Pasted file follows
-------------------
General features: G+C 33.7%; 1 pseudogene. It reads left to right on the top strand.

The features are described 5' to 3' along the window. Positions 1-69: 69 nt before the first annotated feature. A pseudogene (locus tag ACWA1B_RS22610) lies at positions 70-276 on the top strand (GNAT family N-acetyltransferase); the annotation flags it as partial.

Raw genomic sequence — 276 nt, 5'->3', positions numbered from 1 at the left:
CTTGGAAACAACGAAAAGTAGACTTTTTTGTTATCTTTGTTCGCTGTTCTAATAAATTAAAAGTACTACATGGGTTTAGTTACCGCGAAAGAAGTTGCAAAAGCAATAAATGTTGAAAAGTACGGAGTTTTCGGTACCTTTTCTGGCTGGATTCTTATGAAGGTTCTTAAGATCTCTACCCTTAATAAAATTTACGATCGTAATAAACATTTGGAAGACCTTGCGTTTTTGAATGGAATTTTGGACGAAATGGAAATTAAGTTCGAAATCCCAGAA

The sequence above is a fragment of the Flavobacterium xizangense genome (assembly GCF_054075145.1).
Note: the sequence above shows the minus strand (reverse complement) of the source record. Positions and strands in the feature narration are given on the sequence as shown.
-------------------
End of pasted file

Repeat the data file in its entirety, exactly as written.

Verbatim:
General features: G+C 33.7%; 1 pseudogene. It reads left to right on the top strand.

The features are described 5' to 3' along the window. Positions 1-69: 69 nt before the first annotated feature. A pseudogene (locus tag ACWA1B_RS22610) lies at positions 70-276 on the top strand (GNAT family N-acetyltransferase); the annotation flags it as partial.

Raw genomic sequence — 276 nt, 5'->3', positions numbered from 1 at the left:
CTTGGAAACAACGAAAAGTAGACTTTTTTGTTATCTTTGTTCGCTGTTCTAATAAATTAAAAGTACTACATGGGTTTAGTTACCGCGAAAGAAGTTGCAAAAGCAATAAATGTTGAAAAGTACGGAGTTTTCGGTACCTTTTCTGGCTGGATTCTTATGAAGGTTCTTAAGATCTCTACCCTTAATAAAATTTACGATCGTAATAAACATTTGGAAGACCTTGCGTTTTTGAATGGAATTTTGGACGAAATGGAAATTAAGTTCGAAATCCCAGAA

The sequence above is a fragment of the Flavobacterium xizangense genome (assembly GCF_054075145.1).
Note: the sequence above shows the minus strand (reverse complement) of the source record. Positions and strands in the feature narration are given on the sequence as shown.